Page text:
In a statement released by DOJ on April 12, 2013, and in remarks by Bill Baer, DOJ announced two important changes to its carve-out policy. First, the DOJ made clear that it “will no longer carve out employees for reasons unrelated to culpability.” In other words, DOJ now will carve out individuals only when it has evidence the individual was involved in wrong doing. And in the second change to the policy, carved out individuals will no longer be named in the plea agreement itself. Instead, the individuals will be identified in an appendix to the plea agreement to be filed under seal.
At the same ABA conference, other DOJ officials shed some light on cooperation credit available to companies that plead guilty to one offense, while also reporting a second offense, previously unknown to DOJ. The Antitrust Division has a policy of providing complete immunity from prosecution for the first company to identify a cartel offense that is not already being investigated by the Division. This is known as the corporate amnesty program.
Companies that participated in an offense but are not the first to report cannot receive amnesty. Typically the DOJ requires such companies to plead guilty and pay a criminal fine if they wish to settle the matter before trial. However, if such a company can provide evidence of a second cartel offense that the DOJ was unaware of, the company can get amnesty for the second offense and qualify for a reduction in the criminal fine it otherwise would have paid in connection with the first offense.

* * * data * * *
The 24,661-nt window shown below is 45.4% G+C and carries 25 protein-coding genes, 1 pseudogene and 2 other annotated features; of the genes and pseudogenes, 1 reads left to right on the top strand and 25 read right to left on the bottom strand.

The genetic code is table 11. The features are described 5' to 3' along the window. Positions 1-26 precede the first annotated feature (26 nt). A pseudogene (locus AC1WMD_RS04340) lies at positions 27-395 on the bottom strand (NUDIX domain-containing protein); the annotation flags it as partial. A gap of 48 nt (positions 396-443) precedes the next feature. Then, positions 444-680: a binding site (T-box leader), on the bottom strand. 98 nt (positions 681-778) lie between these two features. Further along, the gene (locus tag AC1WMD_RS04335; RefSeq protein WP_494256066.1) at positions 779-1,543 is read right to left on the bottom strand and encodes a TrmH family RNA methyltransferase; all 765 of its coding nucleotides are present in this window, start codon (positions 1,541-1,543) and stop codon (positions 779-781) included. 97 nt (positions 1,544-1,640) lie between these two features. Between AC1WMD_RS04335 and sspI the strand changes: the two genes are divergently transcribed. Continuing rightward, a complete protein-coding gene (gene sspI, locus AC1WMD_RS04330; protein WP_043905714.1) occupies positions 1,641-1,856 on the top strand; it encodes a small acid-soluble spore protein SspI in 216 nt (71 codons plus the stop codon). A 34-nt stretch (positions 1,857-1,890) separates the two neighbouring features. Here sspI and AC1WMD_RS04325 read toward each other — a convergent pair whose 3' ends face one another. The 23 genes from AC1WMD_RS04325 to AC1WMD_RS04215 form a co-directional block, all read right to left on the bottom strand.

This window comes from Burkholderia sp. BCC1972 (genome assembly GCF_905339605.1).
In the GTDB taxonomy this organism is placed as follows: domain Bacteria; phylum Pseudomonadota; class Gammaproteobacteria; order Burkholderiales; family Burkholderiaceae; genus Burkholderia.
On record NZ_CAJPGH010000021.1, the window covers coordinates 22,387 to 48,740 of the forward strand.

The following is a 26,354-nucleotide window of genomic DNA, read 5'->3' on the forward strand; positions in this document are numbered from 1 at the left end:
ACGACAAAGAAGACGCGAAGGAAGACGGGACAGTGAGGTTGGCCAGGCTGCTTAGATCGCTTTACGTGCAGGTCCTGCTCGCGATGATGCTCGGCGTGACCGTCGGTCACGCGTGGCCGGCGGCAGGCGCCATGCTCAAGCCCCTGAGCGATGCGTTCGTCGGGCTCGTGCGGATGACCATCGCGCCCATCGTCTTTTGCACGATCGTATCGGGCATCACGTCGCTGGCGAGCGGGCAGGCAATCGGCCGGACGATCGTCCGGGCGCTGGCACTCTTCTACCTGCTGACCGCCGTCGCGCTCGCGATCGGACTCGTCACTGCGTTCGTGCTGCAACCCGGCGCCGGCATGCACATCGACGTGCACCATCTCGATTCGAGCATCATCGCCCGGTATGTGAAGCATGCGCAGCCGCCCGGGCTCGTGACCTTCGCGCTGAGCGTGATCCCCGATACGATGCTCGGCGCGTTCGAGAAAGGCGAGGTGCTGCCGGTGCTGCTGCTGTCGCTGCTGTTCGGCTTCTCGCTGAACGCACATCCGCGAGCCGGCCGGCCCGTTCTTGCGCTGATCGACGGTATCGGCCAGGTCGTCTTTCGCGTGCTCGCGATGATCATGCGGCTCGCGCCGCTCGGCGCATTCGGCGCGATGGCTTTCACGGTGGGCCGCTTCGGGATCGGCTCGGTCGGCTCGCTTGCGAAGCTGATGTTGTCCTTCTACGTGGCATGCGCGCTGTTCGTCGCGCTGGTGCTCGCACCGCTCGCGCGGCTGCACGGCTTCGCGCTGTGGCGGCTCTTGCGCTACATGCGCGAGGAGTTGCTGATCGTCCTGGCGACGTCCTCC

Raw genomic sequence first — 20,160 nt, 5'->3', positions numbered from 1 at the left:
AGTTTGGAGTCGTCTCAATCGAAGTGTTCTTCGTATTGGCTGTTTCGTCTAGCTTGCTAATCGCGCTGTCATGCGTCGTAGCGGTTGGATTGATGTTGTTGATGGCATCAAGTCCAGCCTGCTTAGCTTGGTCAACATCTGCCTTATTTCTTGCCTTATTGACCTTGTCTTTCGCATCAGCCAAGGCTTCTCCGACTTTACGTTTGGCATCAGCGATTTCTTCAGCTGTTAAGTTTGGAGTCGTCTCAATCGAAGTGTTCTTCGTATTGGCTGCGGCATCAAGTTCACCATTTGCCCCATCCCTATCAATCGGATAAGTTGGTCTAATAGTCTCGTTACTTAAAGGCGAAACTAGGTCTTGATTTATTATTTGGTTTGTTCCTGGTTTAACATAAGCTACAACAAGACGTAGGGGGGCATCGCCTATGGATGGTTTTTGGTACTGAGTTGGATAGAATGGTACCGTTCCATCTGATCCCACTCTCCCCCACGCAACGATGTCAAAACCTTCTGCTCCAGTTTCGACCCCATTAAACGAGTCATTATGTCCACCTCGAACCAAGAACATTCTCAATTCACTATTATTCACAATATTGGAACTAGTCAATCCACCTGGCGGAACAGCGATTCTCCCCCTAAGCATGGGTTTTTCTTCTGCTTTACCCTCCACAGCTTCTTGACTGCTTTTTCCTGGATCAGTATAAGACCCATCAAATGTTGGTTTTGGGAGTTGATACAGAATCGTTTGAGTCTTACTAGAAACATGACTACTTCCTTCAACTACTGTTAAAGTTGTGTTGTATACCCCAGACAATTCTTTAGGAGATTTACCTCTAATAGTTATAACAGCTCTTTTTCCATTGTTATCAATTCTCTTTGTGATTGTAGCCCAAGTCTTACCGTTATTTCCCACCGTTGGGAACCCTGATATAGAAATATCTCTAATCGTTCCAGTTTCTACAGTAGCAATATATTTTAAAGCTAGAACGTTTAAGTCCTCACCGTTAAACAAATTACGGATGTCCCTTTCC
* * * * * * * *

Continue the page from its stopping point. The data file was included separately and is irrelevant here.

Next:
The size of the criminal fine discount available to participants in the so-called “Amnesty-Plus” program has never been clear. During the ABA conference, however, the DOJ clarified that an amnesty-plus applicant can expect a reduction in the fine it receives for the first offense ranging from 5% to 25%.While that range may seem a little stingy, the overall discount applied may be larger based on other factors. For example, companies that cooperate with DOJ and agree to plead guilty can expect to receive a significant cooperation discount from the applicable fine, even in the absence of an amnesty plus application. An amnesty plus discount for exposing a second offense to DOJ should be applied in addition to the cooperation discount the company receives.